|By Any Means|
|Directed by||Charles Palmer|
|Country of origin||United Kingdom|
|No. of series||1|
|No. of episodes||6 (list of episodes)|
|Production locations||Birmingham, West Midlands, England|
|Running time||60 minutes|
|Production company||Red Planet Pictures|
|Picture format||16:9 1080i|
|Original release||22 September –|
27 October 2013
The series follows the escapades of a clandestine unit that exists in the grey area between law and justice. Living on the edge, they play the criminal elite at their own game. The team consists of the leader, sharp and elusive Jack Quinn (Warren Brown), straight-talking Jessica Jones (Shelley Conn), digital whizz-kid Thomas "TomTom" Tomkins (Andrew-Lee Potts) and Charlie O'Brien (Elliot Knight). They stop at nothing, as they weave a web of cunning and deception, in order to trap their targets and bring them to justice. Details of the criminals originate from a mysterious Helen Barlow (Gina McKee).
Filming began in Birmingham on 26 April 2013. Belinda Campbell, the executive producer for Red Planet Pictures, said: "By Any Means is a gripping and edgy drama, wonderfully crafted by our talented writing team. We’re delighted to have such a strong line-up of talent both on and off screen to translate these intricate plots and characters. With the action taking place on the cusp of the law, it provides the perfect premise for dramatic scenes, surprise twists and turns in the plot, as well as brilliantly complex and rich characters."
Polly Hill, head of Independent Drama for the BBC, said: "It’s great to see such a strong cast come together to form this original team in By Any Means. Tony has created a maverick team which we think our BBC One audience will enjoy and this cast will brilliantly bring that to screen."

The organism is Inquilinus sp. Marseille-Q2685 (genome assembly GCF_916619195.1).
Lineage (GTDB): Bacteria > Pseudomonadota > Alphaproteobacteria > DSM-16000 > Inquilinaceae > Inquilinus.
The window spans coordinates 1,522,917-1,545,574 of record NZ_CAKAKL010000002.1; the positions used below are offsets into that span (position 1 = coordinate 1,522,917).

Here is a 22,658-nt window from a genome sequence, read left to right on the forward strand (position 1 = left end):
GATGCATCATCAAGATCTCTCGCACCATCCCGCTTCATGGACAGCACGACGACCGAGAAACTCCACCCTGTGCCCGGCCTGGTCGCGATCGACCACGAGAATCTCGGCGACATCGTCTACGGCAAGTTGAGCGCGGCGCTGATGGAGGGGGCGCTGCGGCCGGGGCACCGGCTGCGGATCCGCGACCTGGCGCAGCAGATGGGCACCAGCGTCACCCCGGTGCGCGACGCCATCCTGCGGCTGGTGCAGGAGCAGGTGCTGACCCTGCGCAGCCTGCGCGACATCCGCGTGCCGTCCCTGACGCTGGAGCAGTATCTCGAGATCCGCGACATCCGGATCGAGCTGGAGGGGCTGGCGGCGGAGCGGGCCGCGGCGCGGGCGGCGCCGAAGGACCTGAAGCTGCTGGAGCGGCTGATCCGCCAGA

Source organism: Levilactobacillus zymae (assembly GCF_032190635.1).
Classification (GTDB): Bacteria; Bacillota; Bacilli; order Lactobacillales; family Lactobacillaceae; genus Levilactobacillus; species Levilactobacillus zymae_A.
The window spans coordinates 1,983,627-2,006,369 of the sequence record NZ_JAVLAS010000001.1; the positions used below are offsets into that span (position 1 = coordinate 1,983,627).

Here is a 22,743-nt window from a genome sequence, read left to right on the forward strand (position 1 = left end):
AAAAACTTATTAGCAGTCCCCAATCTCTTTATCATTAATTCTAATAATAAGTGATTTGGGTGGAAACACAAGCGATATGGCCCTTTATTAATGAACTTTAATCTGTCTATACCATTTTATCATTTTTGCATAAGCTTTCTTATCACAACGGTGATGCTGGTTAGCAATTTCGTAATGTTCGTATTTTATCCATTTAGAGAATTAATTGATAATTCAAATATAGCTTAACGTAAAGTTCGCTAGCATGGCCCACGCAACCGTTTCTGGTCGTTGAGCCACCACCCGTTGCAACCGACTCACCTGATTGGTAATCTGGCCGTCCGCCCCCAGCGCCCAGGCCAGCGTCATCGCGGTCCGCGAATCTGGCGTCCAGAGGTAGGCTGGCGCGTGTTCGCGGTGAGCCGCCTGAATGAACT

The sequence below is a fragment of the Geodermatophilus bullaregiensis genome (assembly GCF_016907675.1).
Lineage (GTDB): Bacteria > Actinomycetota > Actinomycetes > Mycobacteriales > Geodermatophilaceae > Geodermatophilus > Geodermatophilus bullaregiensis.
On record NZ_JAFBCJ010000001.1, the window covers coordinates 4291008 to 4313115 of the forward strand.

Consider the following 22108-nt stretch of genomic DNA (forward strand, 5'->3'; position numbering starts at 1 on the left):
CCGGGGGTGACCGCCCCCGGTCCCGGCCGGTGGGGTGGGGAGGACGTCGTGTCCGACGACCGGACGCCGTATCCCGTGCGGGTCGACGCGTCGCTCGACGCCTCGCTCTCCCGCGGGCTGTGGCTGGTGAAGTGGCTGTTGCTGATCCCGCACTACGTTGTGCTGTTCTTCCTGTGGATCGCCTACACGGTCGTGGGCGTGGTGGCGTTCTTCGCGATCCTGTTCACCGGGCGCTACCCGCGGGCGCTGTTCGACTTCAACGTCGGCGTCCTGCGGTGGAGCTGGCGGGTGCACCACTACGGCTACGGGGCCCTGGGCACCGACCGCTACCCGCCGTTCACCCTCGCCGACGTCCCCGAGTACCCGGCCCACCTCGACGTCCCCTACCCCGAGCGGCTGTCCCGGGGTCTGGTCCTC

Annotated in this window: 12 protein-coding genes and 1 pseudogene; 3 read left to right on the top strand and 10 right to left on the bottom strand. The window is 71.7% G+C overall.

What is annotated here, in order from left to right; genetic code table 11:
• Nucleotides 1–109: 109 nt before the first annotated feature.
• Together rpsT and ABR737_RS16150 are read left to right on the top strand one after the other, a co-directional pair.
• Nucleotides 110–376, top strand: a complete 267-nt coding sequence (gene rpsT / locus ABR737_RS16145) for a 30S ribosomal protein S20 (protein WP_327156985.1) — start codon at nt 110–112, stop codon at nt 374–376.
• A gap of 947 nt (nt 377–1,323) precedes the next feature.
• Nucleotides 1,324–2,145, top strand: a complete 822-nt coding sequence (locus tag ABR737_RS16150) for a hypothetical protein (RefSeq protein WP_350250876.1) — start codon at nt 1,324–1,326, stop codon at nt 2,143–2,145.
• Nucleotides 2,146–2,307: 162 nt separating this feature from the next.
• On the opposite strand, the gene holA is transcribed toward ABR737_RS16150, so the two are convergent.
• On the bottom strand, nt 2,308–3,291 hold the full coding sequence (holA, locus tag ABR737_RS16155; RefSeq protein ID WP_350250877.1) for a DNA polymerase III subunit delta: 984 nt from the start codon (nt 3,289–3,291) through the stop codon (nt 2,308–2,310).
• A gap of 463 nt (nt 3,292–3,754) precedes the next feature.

The between scene montages are London, and the drama is set in named London locations and areas. Some scenes were filmed at Birmingham Film Studios. Spring Grove House was also used as a Colombian embassy. Tim Key, producer of the series for Red Planet Pictures, said, "Spring Grove House is a fantastic location for filming and we’re delighted to have been given permission to shoot there. We looked at a lot of locations for these key scenes, but Spring Grove House provided exactly what we were looking for, working perfectly as the interior of the Embassy."[unreliable source?] Other places where scenes were filmed include Birmingham Magistrates' Court, Hotel La Tour and the Hyatt, Colmore Row, New Street, the Mailbox, Cannon Hill Park, and Sutton Park, West Midlands.
In September 2013, it was revealed that Arsenal F.C. had banned By Any Means from using the club’s branded shirts in the first episode because the storyline portrayed its fans as criminals. Red Planet Pictures used generic tops without any branding instead.